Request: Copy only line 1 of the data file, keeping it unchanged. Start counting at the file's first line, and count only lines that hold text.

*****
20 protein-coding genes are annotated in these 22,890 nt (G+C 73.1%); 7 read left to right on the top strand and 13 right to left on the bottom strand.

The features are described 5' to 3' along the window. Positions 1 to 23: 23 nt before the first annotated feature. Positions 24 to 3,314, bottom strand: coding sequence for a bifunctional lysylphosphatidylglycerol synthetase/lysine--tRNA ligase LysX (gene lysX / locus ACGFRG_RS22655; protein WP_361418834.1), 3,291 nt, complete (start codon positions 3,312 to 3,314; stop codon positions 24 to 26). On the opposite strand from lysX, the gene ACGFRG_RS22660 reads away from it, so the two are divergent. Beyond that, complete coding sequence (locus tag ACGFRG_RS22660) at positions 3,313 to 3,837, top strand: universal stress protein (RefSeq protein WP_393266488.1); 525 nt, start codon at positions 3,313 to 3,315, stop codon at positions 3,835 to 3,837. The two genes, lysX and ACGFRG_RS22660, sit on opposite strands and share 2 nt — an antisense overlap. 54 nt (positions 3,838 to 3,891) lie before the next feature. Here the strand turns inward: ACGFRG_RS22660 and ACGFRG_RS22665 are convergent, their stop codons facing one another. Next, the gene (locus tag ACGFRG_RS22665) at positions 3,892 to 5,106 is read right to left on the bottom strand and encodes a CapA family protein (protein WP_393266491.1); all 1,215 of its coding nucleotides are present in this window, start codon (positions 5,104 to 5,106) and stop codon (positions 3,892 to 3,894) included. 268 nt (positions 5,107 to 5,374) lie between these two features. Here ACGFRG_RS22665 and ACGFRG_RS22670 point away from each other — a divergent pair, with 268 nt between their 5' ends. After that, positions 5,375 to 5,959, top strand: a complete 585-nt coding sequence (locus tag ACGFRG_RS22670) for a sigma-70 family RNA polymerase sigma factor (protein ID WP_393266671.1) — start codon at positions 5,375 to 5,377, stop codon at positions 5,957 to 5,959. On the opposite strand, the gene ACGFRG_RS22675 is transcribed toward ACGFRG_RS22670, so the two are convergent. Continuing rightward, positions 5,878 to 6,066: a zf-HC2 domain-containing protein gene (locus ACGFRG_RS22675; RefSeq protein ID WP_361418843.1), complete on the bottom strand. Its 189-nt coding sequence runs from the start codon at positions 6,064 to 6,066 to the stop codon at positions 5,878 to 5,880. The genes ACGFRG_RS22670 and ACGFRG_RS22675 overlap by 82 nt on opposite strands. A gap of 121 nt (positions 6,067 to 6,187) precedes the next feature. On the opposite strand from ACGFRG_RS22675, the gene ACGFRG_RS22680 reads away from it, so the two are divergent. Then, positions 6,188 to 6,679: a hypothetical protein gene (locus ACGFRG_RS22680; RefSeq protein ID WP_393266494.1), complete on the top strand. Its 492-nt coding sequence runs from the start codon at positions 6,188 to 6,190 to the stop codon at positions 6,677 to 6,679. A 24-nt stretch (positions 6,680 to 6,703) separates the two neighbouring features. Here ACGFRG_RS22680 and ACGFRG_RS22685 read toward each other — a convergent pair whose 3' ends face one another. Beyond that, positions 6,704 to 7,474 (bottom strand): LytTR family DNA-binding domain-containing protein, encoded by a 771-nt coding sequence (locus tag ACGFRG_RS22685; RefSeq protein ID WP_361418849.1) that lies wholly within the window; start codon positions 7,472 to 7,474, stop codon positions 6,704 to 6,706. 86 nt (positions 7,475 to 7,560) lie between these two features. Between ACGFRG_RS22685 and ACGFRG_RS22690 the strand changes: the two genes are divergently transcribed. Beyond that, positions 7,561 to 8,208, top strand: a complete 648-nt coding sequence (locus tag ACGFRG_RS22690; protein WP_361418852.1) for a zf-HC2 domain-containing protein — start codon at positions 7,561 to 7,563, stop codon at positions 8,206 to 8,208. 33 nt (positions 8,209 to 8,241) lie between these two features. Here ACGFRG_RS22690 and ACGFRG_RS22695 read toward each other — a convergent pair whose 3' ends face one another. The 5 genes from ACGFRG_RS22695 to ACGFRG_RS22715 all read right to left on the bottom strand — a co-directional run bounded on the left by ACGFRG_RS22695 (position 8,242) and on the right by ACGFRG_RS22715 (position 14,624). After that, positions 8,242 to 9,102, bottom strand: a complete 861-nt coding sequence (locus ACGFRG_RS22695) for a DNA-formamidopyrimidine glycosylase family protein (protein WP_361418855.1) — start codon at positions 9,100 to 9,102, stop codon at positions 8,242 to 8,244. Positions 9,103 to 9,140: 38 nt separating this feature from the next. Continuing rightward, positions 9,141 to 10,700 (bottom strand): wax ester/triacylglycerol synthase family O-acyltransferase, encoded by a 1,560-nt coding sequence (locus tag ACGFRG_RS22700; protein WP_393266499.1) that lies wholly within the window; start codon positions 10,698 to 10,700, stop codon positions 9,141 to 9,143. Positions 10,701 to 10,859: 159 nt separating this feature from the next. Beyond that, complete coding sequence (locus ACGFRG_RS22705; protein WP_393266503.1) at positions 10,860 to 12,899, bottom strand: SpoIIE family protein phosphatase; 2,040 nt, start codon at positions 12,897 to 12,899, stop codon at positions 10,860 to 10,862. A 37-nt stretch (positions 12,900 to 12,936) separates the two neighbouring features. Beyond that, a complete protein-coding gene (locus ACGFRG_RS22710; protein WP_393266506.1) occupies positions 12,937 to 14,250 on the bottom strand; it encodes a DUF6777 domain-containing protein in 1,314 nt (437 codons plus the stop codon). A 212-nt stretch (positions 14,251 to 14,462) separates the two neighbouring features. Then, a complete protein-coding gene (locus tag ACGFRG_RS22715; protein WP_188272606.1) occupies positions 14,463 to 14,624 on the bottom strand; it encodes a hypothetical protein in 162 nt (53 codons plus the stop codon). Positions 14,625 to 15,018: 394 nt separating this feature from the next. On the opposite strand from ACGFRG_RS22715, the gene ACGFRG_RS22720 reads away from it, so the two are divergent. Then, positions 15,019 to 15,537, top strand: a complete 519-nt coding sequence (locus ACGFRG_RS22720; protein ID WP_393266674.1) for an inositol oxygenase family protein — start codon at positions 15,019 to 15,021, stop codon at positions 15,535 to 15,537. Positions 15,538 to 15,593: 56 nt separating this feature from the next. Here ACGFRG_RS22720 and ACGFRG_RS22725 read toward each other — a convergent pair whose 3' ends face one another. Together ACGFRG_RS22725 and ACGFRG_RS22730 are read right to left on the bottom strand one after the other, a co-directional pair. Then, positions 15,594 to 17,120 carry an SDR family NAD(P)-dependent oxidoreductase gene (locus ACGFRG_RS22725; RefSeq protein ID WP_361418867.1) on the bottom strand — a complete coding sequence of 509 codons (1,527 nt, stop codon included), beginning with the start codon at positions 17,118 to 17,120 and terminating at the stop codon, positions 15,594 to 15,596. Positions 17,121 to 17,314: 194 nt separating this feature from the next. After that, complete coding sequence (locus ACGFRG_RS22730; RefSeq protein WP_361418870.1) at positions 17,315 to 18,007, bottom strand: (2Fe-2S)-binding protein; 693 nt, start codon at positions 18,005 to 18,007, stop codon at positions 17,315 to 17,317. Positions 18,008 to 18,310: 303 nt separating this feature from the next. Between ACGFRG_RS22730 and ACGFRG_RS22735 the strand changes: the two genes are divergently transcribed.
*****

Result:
20 protein-coding genes are annotated in these 22,890 nt (G+C 73.1%); 7 read left to right on the top strand and 13 right to left on the bottom strand.